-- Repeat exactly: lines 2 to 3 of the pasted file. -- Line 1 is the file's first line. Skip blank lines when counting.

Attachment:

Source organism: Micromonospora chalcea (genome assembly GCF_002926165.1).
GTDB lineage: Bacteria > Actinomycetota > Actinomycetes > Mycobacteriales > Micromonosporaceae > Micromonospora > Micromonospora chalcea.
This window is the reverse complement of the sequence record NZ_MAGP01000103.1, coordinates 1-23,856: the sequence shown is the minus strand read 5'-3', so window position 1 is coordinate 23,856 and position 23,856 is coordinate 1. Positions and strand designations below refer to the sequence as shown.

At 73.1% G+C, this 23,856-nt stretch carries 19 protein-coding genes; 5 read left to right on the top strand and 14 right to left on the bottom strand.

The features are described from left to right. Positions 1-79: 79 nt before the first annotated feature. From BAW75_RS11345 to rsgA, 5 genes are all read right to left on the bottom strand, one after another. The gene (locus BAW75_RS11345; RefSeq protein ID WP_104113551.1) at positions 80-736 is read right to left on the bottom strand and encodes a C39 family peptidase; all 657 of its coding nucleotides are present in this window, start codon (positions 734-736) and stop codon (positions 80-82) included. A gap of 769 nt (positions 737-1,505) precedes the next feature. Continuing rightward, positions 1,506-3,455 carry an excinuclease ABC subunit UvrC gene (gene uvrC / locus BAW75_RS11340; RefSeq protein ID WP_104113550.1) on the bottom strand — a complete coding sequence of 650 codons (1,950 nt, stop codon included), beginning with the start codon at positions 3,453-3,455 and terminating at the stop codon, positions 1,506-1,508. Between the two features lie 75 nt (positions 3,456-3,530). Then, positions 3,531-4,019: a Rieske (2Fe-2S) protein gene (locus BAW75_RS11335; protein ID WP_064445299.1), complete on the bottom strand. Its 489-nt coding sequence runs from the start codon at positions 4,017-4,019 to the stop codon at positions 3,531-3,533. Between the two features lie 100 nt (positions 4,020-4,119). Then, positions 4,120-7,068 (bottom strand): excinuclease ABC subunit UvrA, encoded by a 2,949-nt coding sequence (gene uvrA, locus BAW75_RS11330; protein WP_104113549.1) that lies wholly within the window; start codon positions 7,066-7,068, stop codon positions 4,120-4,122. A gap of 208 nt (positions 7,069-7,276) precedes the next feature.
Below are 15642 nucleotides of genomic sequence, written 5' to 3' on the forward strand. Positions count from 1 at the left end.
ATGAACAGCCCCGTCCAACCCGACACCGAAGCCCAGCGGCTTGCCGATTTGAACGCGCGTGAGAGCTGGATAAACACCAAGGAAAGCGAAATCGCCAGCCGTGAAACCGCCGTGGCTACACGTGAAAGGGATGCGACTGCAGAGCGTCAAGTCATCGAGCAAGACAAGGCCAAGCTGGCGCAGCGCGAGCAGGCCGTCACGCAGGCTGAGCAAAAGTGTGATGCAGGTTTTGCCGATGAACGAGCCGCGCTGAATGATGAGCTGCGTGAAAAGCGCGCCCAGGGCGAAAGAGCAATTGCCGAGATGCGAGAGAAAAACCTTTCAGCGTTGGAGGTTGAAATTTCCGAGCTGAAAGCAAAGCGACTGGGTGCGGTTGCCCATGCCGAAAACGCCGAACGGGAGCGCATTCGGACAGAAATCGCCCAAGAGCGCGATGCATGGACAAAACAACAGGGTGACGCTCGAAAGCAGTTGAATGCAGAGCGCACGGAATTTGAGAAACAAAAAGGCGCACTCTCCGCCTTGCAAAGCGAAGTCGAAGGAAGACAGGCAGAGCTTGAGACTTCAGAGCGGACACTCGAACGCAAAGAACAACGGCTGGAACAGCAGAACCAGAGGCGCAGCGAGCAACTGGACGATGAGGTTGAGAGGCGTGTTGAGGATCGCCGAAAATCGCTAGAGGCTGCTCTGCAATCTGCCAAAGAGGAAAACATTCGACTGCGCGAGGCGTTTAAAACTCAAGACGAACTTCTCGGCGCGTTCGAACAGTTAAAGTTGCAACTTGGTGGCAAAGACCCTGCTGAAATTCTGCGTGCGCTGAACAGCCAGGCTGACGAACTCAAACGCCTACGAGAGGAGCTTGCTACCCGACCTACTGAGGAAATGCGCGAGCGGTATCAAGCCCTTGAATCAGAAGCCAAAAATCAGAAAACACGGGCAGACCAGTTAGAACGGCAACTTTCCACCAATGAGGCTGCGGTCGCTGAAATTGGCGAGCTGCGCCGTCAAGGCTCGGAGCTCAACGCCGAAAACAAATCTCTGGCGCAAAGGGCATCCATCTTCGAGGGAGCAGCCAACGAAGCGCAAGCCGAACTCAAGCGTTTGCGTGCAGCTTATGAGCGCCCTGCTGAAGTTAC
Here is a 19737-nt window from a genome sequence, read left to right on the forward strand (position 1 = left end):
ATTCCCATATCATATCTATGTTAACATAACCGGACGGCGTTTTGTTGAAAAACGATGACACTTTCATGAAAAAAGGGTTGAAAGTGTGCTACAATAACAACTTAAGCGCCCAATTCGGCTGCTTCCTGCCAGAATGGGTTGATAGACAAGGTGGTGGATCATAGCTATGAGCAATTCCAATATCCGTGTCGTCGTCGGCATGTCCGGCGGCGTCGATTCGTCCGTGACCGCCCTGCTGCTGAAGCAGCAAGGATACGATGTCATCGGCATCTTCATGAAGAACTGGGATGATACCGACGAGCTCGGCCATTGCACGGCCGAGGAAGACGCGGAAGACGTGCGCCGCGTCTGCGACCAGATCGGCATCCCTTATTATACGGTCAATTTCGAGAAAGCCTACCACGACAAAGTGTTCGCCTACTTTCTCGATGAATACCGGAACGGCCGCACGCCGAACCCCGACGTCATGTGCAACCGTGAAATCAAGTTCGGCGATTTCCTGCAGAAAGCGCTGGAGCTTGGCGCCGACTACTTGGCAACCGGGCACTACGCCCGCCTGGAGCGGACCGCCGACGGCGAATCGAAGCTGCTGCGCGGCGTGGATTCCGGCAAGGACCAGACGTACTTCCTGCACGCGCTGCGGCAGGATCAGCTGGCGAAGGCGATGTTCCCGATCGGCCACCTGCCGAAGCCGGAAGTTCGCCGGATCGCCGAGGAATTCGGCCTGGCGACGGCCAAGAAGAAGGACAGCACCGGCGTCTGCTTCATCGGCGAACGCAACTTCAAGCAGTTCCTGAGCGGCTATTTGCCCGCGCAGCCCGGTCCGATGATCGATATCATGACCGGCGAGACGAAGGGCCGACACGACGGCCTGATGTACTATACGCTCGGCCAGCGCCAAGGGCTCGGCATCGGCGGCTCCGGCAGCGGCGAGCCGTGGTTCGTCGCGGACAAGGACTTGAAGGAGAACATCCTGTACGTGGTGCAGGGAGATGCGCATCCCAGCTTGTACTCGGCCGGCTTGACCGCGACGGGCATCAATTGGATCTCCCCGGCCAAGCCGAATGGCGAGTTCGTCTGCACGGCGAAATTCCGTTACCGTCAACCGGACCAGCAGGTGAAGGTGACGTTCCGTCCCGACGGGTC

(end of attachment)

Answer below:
GTDB lineage: Bacteria > Actinomycetota > Actinomycetes > Mycobacteriales > Micromonosporaceae > Micromonospora > Micromonospora chalcea.
This window is the reverse complement of the sequence record NZ_MAGP01000103.1, coordinates 1-23,856: the sequence shown is the minus strand read 5'-3', so window position 1 is coordinate 23,856 and position 23,856 is coordinate 1. Positions and strand designations below refer to the sequence as shown.